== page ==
Participants in the study were US members of a national online probability panel of 60,000 adults maintained by Ipsos. The Announcement Approach utilized a 2x2 factorial design to introduce the parents to brief videos recommending the HPV vaccination. A sample of 1,196 parents viewed the video messages. First, the participants viewed the Announcement video. Next, the survey software randomly assigned the parents to receive the Ease video, the Encourage video, both videos, or neither of the videos. To develop the videos, the authors consulted with health communication scientists and vaccine prescribing physicians. The texts in the videos were refined to suit parents of all educational levels.  

Graphical Representation of Adolescent Vaccination
Adolescent Vaccination Image from Creative Commons website

Sixteen adolescent parents participated in cognitive survey testing and a total of 31 parents from the national panel participated in a pilot test of the survey to validate its functionality. The survey assessed the parents’ HPV vaccine hesitancy, HPV vaccine confidence, perceived vaccine recommendation strength, general attitudes toward vaccines, and trait reactance. The Shah Group utilized 2x2 between-subjects factorial ANOVA to evaluate the impact of the Ease and Encouragement videos, the Tukey-Kramer post-hoc test for analyzing interactions among several comparisons, and three-way ANOVA to examine potential moderators of the impact of vaccine hesitancy, vaccine confidence, and perceived recommendation strength.  Because the authors’ hypothesized that easing parents’ concerns and encouraging HPV vaccination could increase HPV vaccine confidence and decrease their hesitancy, structural equation modeling was used to evaluate whether vaccine confidence is an effect modification of Ease and Encouragement videos on vaccine hesitancy.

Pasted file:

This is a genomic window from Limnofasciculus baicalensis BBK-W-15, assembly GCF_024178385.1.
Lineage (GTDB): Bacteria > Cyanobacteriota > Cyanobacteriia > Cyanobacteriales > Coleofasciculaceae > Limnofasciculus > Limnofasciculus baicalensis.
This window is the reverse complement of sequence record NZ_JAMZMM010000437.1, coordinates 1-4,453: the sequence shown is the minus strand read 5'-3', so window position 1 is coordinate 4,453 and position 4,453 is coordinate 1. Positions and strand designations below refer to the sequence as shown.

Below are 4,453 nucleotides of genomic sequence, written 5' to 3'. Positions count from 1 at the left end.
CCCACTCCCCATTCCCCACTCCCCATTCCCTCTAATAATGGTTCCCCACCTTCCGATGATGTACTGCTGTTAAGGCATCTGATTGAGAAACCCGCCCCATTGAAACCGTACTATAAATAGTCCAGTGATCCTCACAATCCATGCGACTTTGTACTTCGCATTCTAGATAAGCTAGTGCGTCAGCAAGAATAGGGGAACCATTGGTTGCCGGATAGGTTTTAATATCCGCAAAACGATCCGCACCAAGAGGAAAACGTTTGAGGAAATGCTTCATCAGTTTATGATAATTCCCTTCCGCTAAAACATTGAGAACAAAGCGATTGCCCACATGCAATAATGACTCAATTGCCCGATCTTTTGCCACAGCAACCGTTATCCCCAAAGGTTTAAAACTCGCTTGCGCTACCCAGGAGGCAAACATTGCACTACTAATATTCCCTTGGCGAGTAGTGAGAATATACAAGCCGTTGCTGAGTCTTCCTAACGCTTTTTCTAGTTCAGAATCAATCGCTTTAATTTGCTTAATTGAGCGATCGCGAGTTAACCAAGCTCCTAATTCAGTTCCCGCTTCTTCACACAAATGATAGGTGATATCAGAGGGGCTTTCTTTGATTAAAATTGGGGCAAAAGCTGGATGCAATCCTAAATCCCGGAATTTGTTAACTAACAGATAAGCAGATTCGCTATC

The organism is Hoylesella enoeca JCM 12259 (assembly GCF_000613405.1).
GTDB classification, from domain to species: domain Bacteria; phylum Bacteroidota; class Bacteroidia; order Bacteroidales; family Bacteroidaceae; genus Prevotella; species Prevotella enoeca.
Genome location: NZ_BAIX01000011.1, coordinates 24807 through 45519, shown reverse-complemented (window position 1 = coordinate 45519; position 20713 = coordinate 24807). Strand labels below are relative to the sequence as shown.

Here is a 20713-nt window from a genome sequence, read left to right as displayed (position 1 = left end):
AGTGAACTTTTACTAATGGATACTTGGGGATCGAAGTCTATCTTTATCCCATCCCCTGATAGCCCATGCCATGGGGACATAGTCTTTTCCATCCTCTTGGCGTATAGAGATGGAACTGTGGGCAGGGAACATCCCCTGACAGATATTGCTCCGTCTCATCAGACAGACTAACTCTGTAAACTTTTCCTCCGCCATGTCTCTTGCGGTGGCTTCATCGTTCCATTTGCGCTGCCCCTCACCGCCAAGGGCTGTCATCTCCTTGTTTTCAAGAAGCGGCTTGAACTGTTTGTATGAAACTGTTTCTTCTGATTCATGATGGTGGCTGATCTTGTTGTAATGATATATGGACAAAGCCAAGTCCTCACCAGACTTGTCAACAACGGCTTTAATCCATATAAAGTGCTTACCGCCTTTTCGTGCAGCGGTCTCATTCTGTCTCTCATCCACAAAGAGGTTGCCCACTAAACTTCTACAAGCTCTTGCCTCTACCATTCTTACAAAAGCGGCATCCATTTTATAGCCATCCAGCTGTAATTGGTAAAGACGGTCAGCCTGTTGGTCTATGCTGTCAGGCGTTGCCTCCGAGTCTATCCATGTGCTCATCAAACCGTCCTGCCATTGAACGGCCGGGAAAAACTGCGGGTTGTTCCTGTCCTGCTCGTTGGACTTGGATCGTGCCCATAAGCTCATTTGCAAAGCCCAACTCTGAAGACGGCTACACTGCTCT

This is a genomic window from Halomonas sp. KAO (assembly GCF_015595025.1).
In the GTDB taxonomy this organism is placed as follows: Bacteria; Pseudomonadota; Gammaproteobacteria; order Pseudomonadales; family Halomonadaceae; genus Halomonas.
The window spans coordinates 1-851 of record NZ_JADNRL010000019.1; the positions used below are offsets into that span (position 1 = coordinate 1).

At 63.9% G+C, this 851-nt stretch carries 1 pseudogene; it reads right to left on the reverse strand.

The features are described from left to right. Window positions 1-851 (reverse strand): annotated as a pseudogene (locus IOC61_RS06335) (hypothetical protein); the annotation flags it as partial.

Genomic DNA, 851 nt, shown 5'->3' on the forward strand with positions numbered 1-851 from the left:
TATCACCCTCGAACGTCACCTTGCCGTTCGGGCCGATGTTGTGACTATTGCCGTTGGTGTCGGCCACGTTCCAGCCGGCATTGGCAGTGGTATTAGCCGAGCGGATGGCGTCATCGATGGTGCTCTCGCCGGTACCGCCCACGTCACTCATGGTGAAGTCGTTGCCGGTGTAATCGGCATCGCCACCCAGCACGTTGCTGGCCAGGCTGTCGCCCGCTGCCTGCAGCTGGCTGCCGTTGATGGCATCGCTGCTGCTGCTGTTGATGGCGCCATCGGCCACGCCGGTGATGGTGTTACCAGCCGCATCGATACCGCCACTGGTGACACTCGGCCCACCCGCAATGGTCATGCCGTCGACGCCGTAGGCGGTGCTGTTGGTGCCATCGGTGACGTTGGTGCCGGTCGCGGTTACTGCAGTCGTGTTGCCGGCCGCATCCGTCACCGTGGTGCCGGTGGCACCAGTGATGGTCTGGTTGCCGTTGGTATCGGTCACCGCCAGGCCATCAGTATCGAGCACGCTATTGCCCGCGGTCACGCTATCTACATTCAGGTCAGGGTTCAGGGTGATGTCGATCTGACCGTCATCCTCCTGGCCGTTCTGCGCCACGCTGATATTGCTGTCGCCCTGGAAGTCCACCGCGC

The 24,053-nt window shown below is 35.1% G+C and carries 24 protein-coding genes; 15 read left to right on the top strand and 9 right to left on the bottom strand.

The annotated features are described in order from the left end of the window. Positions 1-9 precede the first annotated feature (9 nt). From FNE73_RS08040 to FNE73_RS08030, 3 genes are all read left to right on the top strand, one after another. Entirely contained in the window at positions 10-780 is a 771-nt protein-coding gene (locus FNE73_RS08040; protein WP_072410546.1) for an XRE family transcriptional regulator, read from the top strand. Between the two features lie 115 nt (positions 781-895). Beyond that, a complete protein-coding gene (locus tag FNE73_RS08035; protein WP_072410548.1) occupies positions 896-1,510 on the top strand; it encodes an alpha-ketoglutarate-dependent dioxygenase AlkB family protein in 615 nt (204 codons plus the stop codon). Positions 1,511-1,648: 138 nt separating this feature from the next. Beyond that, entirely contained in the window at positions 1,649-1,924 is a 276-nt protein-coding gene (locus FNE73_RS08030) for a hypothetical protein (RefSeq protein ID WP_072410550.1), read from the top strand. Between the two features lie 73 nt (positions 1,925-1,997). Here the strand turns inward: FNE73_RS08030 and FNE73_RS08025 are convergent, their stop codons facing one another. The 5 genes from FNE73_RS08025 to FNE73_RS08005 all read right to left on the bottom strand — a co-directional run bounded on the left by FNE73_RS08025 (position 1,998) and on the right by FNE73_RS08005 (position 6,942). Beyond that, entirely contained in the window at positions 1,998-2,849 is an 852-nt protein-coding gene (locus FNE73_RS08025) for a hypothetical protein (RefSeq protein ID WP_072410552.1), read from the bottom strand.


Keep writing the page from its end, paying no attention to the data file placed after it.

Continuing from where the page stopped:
Parents exposed to Ease videos reported decreased HPV vaccine hesitancy compared to those not exposed to the Ease videos (P<.0001). Parents who watched the Ease videos reported higher confidence in the benefit of the HPV vaccine compared to those who didn’t watch the Ease videos (p=0.008). Encourage videos had no impact on vaccine hesitancy (p =0.19). Parents who watched the Encouragement videos reported similar confidence to those who didn’t watch the videos (p-0.87). The interaction between Ease and Encouragement was not statistically significant.  Parents with higher HPV vaccine confidence after watching videos reported lower hesitancy to get their child vaccinated. The Ease videos had significant indirect effect on hesitancy through confidence (β =-0.740, 95% CI= -0.774, -0.703).  The Encourage videos did not have a significant indirect effect on hesitancy through confidence.